Since joining the EU and NATO, the countries of the V4 have trailed divergent paths. Still, with the numerous issues facing the region today, the bloc needs to find a coherent message and present it as unified policy to the EU. But do V4 countries have a plan for Europe? The answers from all panelists underlined smaller role for the EU Commission and increased inter-governmental format. At the same time it was acknowledged that V4 is by far more pro-European on the level of popular support than most other parts of the EU.

Questions from the floor ranged from those referring to internal divisions of the grouping. Current disparities raise doubts whether V4 is too divided to function as a unified bloc. Other questions were perhaps too far fetched for regionally focused panelists who did not come up with satisfactory answer to the question on the outcomes of turbulence around the Iran-deal. Matthew Karnitschnig, Chief Europe Correspondent, POLITICO Europe, skillfully handled the debate and Q&A session, that in fact became a coordinated response of the V4 representatives to a well known themes of EUropean discussion.

Ukraine Out of Tune with Europe?

There is hardly any country in Europe that underwent three major revolutions in the last three decades. Each of them brought a promise of state revival but only the last one looks really promising in terms of delivering meaningful reforms. Ukraine is at a very specific moment, right now when oligarchy tries to legislate itself from the existence. Does it mean that Ukraine Out of Tune with Europe?

This seems to have been a country both underperforming and overperforming in terms of previous expectations. On one hand pension reforms, expected to be the greatest challenge, seem to be underway without major progress.

On the other hand it is still entangled with many areas the country is coming up short in several areas, like corruption or privatisation. At the same time budget deficit went down by 5 times and efficiency of managing public resources increases often at a paste unheard of in any other European state, which only shows how badly the country has been administered before.

There has been a considerable backslide in Ukraine regarding the reforms necessary for closer cooperation with Europe. US interest seems to be waning while corruption is still rampant, and there have been questionable political manoeuvres relating to the upcoming election.

The conflict with Russian supplied and operated forces in the east of Ukraine often overshadows the other geopolitical constraint, namely that landgrab of Crimea by Moscow. It was asserted that Minsk agreements are far from implementation and nonetheless Ukraine matters to OSCE because it does deliver while Russia does not.

One of the bold assessment of how the conflict might end was that it will end only when Russia decides that it’s not worth it to continue. And the West needs to make sure it does not fall for any form of middle way, which would satisfy only the Russian side and compromise the agreement and peace in the long run.

What incentives can the EU offer to encourage Ukraine to continue with reforms? Is the EU cowing to the US and will this lead to instability in the country for the coming future? How can OSCE help provide conflict prevention, promote human rights and strengthen democratic institutions? The exchange with the audience reflected a general supportive sentiment shared among GLOBSEC participants and focused on standing together with Ukrainians in their effort for reforms and defence of territorial integrity.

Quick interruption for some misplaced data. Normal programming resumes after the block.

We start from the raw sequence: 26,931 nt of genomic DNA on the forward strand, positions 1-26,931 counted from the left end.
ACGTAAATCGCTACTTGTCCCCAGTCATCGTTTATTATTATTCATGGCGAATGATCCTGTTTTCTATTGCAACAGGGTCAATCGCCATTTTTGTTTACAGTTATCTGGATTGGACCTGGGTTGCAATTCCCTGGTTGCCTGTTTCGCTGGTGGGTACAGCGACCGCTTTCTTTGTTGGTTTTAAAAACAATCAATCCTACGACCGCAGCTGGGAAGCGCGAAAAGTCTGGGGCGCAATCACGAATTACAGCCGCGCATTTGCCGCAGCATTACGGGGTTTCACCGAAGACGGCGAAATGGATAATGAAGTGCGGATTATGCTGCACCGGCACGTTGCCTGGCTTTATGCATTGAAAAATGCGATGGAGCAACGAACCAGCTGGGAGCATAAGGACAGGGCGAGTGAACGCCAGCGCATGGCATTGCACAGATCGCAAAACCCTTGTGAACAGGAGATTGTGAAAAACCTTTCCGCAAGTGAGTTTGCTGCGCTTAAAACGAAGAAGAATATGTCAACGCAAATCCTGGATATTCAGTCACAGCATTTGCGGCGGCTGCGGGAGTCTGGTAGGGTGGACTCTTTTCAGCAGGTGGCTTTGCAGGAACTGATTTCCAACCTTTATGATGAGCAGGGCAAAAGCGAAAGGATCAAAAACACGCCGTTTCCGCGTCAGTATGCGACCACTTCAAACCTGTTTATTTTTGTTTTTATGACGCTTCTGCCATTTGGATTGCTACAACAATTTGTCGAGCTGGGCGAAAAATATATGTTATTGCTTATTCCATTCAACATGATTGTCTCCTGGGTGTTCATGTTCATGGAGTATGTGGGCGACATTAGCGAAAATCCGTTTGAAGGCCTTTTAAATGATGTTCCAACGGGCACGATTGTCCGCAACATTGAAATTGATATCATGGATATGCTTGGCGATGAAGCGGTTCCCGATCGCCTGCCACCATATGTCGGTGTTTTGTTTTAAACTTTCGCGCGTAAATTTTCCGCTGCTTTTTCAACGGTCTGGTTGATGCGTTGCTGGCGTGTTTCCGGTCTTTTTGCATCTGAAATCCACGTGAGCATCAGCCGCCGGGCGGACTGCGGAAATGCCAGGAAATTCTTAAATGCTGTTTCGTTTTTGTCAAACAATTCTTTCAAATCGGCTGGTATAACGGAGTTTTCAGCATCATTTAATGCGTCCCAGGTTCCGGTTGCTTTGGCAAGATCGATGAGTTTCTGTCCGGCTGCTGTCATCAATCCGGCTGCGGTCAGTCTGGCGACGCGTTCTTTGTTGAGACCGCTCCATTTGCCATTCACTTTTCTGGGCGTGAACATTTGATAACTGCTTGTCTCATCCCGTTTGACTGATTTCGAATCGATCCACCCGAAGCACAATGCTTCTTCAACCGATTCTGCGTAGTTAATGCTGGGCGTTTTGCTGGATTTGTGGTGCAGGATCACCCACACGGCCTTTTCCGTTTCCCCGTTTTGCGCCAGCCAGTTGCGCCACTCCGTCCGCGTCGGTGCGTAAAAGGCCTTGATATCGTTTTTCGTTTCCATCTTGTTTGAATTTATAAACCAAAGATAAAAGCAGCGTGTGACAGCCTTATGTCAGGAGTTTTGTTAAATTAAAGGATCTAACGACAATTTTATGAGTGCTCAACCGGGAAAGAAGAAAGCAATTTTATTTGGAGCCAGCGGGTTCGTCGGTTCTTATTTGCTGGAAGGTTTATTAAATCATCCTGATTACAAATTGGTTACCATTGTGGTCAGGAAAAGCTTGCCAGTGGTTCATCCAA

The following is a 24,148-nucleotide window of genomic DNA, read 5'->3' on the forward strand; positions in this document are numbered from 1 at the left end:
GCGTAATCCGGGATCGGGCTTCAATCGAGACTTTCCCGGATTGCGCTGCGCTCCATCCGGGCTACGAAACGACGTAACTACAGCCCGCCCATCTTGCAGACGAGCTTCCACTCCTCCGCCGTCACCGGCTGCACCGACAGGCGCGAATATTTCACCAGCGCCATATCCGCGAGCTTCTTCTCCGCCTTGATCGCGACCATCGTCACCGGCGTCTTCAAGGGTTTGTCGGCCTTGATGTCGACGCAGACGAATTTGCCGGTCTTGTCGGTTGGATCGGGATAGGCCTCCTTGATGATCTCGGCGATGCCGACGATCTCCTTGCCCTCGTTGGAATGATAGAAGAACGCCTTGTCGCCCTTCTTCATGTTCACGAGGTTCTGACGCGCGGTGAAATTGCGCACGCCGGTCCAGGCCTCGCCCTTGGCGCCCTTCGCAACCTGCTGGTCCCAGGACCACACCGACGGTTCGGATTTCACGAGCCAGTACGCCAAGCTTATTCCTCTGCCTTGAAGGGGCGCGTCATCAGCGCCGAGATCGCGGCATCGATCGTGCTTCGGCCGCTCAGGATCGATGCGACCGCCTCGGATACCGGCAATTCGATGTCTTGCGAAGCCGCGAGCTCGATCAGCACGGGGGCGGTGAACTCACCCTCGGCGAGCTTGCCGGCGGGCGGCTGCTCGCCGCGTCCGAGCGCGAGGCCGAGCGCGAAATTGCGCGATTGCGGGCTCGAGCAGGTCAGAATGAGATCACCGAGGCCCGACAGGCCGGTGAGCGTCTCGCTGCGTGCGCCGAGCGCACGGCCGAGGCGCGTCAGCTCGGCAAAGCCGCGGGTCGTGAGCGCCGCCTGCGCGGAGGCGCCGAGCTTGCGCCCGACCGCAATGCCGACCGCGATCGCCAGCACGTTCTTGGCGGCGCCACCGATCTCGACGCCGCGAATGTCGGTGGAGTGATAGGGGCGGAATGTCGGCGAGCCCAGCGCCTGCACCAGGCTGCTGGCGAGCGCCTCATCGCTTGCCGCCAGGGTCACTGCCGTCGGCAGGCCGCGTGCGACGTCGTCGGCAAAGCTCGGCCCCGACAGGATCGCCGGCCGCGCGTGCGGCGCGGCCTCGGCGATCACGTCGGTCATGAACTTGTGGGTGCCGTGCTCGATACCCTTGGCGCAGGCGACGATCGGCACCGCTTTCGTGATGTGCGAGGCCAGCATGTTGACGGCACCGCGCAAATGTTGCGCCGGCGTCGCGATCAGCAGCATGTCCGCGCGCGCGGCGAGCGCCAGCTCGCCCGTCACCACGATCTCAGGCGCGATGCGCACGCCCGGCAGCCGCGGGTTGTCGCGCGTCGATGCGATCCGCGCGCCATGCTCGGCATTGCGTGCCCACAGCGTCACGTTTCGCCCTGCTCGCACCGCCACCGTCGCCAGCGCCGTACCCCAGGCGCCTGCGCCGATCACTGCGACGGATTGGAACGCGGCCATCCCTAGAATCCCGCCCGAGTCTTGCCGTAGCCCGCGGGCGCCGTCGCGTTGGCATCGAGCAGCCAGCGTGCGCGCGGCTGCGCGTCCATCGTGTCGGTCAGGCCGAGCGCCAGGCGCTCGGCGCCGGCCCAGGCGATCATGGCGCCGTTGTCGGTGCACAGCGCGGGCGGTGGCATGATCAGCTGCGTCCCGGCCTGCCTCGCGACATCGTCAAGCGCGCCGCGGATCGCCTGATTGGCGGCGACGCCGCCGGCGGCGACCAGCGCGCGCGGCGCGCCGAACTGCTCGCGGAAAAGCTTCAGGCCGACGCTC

The Western Balkans Chessboard

Main takeaways:

  • EU is the most important player in Western Balkans and nations of Balkans EU accession is the priority
  • NATO and EU accession is seen as a stabilizing factor for the region and full stability will be achieved when the last county joins EU

Summary: Western Balkans are a point of interest for many global players including EU, Russia, USA and Turkey. Still the public opinion and economic ties are by far the strongest with the EU. Enlargement is also viewed as a stabilizing factor for troubled region. Especially since Russia is trying hybrid warfare there as in case of attempted coup in Montenegro in 2016.

Still the negotiations are being carried out and the progress varies greatly by country. There are many issues mostly connected to rule of law but also many chapters that are greatly economically demanding e.g. ecology or fiscal issues. The countries are determined to fulfil these requirements regardless of high pressure from EU on actual adoption of the rules – something that EU negotiators learned during Romania/Bulgaria enlargement. Still adoption of these rules is believed to provide significant boom in economic growth  -even in double digits – that would also be a stabilizing factor.

The audience was interested whether Brexit or current situation in V4 has on the process of enlargement. While representative of EU claimed there was none the representatives of the Balkan countries surmised that the enlargement is now treated with more attention as it became politically important as a prof that EU is still attractive.

“The richest relation right now is the one between the EU and the Western Balkans.”
Christian Danielsson, Director General, DG NEAR, European Commission

There was also a question about the cooperation within region despite the difficult past. The problem is quite hot due to high public emotions but it seems that the points of political conflict are being resolved. Still the wounds need some more time to heal to provide cooperation between certain countries.